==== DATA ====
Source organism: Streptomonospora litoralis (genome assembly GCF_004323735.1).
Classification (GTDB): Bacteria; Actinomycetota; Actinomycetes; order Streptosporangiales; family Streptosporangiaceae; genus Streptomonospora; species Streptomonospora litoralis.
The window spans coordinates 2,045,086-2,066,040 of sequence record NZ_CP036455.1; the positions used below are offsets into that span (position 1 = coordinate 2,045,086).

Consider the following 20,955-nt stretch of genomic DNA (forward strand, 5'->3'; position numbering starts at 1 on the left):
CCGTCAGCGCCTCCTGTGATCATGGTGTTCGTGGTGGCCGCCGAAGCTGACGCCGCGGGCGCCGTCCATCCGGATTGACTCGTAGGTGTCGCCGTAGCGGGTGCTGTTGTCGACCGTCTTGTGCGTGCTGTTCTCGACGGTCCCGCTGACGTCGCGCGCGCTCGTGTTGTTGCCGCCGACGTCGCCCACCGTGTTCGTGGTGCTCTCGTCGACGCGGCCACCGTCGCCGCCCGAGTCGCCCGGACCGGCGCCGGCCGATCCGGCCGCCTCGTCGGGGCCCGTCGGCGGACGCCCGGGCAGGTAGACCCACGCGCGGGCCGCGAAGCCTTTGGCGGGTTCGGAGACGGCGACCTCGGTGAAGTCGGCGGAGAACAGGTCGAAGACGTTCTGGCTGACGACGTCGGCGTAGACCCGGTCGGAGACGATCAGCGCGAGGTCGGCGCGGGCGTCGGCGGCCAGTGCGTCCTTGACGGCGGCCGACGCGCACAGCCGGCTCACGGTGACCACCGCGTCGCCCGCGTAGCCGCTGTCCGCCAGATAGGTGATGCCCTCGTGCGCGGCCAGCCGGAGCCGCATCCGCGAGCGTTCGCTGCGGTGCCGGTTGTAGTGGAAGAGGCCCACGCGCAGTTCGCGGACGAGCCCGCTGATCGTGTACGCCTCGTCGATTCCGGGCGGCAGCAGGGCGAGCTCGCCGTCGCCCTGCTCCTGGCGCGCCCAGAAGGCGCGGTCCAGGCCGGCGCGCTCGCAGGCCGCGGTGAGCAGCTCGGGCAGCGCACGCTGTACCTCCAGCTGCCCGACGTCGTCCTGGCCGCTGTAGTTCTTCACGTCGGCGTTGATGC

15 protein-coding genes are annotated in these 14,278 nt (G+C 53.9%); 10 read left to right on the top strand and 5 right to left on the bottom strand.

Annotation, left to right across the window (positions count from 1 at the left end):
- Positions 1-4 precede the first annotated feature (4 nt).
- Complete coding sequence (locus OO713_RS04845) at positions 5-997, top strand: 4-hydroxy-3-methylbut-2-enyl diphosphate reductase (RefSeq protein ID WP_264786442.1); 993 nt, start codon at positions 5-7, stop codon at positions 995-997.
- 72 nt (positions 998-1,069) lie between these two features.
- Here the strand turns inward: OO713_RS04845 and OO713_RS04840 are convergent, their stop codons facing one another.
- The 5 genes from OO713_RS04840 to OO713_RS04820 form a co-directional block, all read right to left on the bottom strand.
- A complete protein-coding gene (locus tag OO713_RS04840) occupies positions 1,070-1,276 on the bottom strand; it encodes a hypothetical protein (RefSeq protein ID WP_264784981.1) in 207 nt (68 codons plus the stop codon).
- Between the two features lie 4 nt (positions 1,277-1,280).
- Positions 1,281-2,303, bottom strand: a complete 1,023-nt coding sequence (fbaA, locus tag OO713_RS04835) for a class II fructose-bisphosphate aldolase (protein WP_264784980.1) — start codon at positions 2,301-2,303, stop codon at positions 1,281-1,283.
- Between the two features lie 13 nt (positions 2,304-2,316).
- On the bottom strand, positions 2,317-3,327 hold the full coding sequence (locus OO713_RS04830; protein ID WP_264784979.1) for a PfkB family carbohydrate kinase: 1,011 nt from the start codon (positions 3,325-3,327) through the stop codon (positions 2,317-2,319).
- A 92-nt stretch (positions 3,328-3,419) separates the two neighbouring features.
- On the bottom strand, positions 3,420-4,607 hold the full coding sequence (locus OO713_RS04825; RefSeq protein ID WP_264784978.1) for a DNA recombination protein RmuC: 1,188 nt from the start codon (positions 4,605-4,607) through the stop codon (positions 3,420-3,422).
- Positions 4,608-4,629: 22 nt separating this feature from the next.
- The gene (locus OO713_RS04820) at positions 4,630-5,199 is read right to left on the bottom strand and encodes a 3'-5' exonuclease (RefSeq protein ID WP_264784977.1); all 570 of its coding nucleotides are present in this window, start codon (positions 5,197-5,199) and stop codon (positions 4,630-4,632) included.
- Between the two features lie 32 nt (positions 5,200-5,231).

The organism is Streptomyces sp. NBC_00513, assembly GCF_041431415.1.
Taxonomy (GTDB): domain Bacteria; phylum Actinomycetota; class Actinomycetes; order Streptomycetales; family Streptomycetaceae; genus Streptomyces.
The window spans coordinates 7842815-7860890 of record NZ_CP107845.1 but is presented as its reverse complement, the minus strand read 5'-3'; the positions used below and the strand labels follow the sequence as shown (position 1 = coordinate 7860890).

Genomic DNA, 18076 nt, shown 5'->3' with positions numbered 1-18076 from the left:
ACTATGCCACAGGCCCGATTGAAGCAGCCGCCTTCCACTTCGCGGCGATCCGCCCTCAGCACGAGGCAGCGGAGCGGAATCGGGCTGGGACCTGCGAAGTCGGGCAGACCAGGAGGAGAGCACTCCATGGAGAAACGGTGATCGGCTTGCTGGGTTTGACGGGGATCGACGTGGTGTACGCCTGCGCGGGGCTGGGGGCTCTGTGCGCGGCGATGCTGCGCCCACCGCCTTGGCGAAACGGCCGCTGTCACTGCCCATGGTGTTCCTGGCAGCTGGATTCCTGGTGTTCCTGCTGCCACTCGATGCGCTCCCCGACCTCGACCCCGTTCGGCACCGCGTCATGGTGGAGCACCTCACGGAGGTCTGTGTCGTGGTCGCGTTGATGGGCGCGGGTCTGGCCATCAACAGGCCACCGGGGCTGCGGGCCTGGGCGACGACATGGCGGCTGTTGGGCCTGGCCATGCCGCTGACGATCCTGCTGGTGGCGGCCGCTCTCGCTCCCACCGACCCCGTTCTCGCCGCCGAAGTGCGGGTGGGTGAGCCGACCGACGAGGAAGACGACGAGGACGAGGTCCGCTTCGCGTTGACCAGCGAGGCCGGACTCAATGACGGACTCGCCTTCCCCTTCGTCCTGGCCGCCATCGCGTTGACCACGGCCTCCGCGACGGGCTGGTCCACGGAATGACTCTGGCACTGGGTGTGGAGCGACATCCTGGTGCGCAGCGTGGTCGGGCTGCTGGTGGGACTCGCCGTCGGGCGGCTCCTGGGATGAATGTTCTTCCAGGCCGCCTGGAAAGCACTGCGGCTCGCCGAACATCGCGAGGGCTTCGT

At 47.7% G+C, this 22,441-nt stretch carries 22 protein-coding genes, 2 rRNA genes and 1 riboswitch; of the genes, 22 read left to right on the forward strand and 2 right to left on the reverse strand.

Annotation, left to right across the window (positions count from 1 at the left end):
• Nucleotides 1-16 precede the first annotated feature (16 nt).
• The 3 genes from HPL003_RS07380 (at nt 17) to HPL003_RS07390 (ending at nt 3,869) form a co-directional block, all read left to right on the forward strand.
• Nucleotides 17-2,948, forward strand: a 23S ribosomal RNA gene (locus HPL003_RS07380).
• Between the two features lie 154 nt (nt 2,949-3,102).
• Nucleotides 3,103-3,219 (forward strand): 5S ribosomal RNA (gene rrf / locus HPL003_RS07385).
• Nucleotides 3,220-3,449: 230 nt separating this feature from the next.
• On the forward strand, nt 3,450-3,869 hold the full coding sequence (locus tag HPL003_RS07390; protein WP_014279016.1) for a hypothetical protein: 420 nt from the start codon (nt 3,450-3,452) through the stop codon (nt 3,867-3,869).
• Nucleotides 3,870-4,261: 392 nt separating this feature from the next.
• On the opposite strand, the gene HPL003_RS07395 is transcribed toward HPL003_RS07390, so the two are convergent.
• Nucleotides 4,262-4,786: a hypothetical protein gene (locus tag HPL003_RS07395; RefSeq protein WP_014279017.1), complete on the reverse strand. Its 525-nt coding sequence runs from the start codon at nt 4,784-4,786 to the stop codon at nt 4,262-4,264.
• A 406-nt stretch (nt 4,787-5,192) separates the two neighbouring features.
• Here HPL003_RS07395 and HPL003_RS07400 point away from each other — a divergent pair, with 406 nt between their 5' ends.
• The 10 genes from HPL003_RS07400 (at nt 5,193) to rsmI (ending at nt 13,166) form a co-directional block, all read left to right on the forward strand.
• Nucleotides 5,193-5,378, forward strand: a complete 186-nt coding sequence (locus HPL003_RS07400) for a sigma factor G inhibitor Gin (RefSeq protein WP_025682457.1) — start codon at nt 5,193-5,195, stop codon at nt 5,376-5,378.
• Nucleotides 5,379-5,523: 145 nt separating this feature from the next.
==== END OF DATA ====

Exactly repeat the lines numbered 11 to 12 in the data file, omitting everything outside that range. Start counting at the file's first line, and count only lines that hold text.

- Here the strand turns inward: OO713_RS04845 and OO713_RS04840 are convergent, their stop codons facing one another.
- The 5 genes from OO713_RS04840 to OO713_RS04820 form a co-directional block, all read right to left on the bottom strand.